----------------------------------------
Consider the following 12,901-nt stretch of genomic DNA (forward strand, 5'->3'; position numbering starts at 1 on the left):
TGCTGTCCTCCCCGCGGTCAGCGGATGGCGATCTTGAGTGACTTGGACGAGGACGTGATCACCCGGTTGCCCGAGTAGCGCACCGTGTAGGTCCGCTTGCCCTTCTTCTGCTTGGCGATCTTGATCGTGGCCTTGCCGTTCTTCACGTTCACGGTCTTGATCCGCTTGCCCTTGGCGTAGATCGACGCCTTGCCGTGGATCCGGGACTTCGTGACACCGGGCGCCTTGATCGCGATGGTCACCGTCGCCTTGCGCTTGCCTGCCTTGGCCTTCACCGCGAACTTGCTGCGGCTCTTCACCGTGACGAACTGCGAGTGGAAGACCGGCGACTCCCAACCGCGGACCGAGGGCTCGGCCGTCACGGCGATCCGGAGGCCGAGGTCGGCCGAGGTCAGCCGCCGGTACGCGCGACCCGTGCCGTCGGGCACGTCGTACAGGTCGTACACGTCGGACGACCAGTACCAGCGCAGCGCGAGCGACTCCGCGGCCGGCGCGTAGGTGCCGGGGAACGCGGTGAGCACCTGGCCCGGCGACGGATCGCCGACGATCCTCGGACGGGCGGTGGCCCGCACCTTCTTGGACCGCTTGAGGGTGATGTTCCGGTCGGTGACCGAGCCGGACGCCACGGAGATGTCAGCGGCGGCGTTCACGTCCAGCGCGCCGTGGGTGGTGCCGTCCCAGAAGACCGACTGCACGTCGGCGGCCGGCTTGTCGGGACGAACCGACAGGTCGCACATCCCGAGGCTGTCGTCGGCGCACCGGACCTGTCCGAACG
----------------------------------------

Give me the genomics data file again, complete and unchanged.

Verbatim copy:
Consider the following 12,901-nt stretch of genomic DNA (forward strand, 5'->3'; position numbering starts at 1 on the left):
TGCTGTCCTCCCCGCGGTCAGCGGATGGCGATCTTGAGTGACTTGGACGAGGACGTGATCACCCGGTTGCCCGAGTAGCGCACCGTGTAGGTCCGCTTGCCCTTCTTCTGCTTGGCGATCTTGATCGTGGCCTTGCCGTTCTTCACGTTCACGGTCTTGATCCGCTTGCCCTTGGCGTAGATCGACGCCTTGCCGTGGATCCGGGACTTCGTGACACCGGGCGCCTTGATCGCGATGGTCACCGTCGCCTTGCGCTTGCCTGCCTTGGCCTTCACCGCGAACTTGCTGCGGCTCTTCACCGTGACGAACTGCGAGTGGAAGACCGGCGACTCCCAACCGCGGACCGAGGGCTCGGCCGTCACGGCGATCCGGAGGCCGAGGTCGGCCGAGGTCAGCCGCCGGTACGCGCGACCCGTGCCGTCGGGCACGTCGTACAGGTCGTACACGTCGGACGACCAGTACCAGCGCAGCGCGAGCGACTCCGCGGCCGGCGCGTAGGTGCCGGGGAACGCGGTGAGCACCTGGCCCGGCGACGGATCGCCGACGATCCTCGGACGGGCGGTGGCCCGCACCTTCTTGGACCGCTTGAGGGTGATGTTCCGGTCGGTGACCGAGCCGGACGCCACGGAGATGTCAGCGGCGGCGTTCACGTCCAGCGCGCCGTGGGTGGTGCCGTCCCAGAAGACCGACTGCACGTCGGCGGCCGGCTTGTCGGGACGAACCGACAGGTCGCACATCCCGAGGCTGTCGTCGGCGCACCGGACCTGTCCGAACG